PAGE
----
Series: The Harrison Street Crew
Genres: Contemporary Romance
Source: ARC, NetGalley
Also in this series: Enforcer
Also by this author: Blind Spot, Enforcer
Patrick Flanagan lives outside the law. The cops don’t like him. The law doesn’t trust him. He may come at you with a charm and a handsome smile, but make no mistake—he’s as reckless and bad as they come. But when a total bombshell with stilettos and a power suit comes blazing into his life, this bad boy is about to be so, so good…
Ambitious lawyer Michelle Chiccarini vowed like hell she is going to do her best to prosecute as many criminals as she could. Even if that means trying to put away Patrick Flanagan, a man who can make her pulse quicken and fill her head with dirty, wicked thoughts just by looking at him. She’s got to put him behind bars. But how can she do that, when she can’t even resist his touch?
Patrick Flanagan won’t go to jail. Not when he’s got a woman as gorgeous as Michelle aching for his every touch and pushing his lust for her past the boiling point. Even though she’s a lawyer tasked with putting him in prison, he can’t stay away from her. Michelle is falling fast and hard for Patrick, but is he guilty? Or is he innocent? She wants to trust her bad boy from the streets, but is he telling the truth?
I only recently discovered Katana Collins, so I was excited to grab more of her books. Outlaw is a serial that is book 2 of the Harrison Street Crew series. I will say that I think you REALLY should read Ex-Con first to understand the story. While Outlaw focuses on 2 different characters than Ex-Con, the story is a continuation and without having read Ex-Con, you won’t quite understand all the history.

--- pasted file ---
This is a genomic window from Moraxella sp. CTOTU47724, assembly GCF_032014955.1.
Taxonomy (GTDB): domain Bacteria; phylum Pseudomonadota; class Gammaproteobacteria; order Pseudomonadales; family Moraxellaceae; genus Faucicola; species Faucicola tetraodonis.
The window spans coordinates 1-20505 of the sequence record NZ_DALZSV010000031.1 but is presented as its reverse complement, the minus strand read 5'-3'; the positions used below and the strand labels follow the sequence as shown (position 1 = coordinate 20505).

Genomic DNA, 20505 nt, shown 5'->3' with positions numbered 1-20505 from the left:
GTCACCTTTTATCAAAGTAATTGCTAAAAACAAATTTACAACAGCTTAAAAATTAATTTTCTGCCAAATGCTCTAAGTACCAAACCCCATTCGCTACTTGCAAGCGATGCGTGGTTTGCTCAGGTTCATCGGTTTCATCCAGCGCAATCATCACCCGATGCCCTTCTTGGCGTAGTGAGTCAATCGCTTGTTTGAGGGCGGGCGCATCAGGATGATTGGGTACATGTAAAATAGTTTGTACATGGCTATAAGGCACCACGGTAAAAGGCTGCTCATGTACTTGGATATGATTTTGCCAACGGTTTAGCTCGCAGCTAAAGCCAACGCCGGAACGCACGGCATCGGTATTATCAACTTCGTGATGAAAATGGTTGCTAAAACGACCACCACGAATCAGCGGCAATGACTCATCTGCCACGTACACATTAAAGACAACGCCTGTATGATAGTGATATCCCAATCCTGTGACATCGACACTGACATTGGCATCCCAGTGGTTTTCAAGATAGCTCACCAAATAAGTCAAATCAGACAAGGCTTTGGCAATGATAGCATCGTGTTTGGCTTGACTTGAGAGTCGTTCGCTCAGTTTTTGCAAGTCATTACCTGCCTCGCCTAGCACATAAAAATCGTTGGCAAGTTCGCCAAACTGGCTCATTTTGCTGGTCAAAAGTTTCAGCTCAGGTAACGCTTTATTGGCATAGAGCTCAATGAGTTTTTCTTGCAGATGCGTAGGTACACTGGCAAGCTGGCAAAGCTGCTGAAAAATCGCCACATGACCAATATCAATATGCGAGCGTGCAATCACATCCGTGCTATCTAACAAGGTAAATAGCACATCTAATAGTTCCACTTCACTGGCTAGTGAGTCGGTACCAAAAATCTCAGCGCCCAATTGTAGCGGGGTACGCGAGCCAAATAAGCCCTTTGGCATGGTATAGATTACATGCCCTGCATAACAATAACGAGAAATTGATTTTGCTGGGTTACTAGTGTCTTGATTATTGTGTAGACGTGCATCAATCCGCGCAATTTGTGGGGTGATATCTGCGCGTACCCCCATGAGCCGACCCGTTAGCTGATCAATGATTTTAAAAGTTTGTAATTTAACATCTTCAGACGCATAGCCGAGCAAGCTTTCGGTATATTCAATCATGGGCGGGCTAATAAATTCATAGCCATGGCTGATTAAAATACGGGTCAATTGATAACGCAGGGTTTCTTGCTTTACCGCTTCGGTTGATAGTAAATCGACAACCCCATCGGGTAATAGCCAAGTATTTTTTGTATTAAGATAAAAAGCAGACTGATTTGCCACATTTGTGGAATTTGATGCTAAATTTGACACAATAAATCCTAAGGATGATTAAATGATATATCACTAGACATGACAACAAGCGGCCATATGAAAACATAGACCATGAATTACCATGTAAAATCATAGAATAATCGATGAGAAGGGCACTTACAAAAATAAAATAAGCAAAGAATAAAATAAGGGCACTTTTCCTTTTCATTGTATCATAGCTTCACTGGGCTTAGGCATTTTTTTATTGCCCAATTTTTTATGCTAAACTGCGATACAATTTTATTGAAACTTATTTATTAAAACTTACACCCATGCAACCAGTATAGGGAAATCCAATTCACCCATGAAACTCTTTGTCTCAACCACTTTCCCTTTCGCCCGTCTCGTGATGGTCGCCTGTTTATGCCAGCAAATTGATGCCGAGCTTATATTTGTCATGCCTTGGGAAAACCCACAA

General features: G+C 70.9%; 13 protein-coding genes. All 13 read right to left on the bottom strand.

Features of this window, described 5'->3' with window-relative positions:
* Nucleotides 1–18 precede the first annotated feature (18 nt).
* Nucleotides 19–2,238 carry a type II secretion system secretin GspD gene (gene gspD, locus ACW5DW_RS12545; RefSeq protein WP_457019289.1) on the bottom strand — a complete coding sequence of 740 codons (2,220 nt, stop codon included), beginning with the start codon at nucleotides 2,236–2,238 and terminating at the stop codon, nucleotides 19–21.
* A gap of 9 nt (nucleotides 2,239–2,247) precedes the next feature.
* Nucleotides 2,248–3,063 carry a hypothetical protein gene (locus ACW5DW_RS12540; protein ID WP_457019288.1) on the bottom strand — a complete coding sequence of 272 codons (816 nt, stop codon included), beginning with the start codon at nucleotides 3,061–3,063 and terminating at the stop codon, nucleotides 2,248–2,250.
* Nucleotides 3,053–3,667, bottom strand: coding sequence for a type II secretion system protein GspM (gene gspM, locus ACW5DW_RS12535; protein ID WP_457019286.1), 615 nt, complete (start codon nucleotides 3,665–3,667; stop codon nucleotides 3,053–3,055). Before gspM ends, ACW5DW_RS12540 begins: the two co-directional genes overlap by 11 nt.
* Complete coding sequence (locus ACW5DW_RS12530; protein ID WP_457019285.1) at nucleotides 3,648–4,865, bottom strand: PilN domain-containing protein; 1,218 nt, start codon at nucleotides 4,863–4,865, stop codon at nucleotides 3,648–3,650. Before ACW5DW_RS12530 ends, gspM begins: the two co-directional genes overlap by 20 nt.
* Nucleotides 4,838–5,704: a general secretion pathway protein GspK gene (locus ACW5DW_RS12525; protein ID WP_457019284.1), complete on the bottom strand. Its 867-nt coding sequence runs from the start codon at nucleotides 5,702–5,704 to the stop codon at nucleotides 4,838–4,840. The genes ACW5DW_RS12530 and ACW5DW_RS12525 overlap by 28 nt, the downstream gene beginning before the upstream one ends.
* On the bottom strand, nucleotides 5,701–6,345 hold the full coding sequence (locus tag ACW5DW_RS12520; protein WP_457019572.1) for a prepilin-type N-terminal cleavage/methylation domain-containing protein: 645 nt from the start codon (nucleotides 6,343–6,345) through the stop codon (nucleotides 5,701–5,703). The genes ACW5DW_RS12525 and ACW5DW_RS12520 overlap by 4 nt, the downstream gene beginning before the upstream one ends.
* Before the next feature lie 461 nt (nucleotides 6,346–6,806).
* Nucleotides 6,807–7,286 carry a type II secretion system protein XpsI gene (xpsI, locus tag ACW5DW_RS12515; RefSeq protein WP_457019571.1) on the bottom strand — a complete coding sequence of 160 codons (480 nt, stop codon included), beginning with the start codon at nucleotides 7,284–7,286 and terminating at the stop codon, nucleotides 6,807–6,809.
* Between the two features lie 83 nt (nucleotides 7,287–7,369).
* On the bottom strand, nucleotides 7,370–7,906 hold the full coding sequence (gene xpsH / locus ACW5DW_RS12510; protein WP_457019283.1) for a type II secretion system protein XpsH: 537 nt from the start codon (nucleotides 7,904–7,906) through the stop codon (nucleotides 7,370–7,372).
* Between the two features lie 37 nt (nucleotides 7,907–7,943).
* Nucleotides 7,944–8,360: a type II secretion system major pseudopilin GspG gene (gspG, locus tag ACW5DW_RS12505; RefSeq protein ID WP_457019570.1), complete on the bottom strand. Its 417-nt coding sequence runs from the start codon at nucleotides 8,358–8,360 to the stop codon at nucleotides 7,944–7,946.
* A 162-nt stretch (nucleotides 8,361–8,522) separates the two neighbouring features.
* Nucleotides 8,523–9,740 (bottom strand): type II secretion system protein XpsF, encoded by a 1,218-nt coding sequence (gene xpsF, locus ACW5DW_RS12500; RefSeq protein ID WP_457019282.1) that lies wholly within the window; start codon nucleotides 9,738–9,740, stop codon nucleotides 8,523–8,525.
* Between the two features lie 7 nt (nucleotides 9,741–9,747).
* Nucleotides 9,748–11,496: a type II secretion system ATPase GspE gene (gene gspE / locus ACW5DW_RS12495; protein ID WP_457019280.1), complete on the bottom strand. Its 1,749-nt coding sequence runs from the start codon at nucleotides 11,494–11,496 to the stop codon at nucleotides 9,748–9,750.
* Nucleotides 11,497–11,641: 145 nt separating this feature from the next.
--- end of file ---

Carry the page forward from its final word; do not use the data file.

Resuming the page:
Set in South Boston, the story is gritty. The Harrison Street Crew (HSC) is a car club. A club that operates on the other side of the law frequently. Racing, drugs, car theft and the likes are all part of their daily life. Patrick has been in the club for a long time and is very loyal to the brothers who saved him as a teen. Michelle is the other side of the law; she is the ADA attempting to build a case against HSC. She has a 1 night stand with Patrick and then runs from him. She knows she can’t get involved with the suspect in a case she is building, no matter how much she wants to. Then Patrick is accused of murder…Michelle doesn’t believe he did it, but now she is in a tough spot. Stand up for him and possibly lose her job or go along with a prosecution she doesn’t believe is just?
There is no lack of ‘bad guys’ here. Remy (Michelle’s brother and the bad guy from Ex Con) is still causing trouble, Rig, the HSC pres is acting kind of sketchy, and someone is messing with Michelle and Patrick. Between the danger that seems to follow these 2 around and their sexual tension, this is an engaging read. Collins has a way of roping in me, even when a few chapters ago I wasn’t so sure. Part 1 ends with a bang that will have you diving for Part 2. Overall the story is layered and deep without dragging and you will find yourself sucked in before you know it. If you like MC Club books, give this series a try! You have the same dangerous guys, slightly illegal behavior, brotherhood feel, just with muscle cars instead of motorcycles!
- POV: 3rd
- Tears: no
- Trope: bad boy; opposites attract
- Triggers: none
- Series/Standalone: series
- Cliffhanger: View Spoiler »part 1 and part 2 have cliffhangers but by part 3, the main conflict is resolved « Hide Spoiler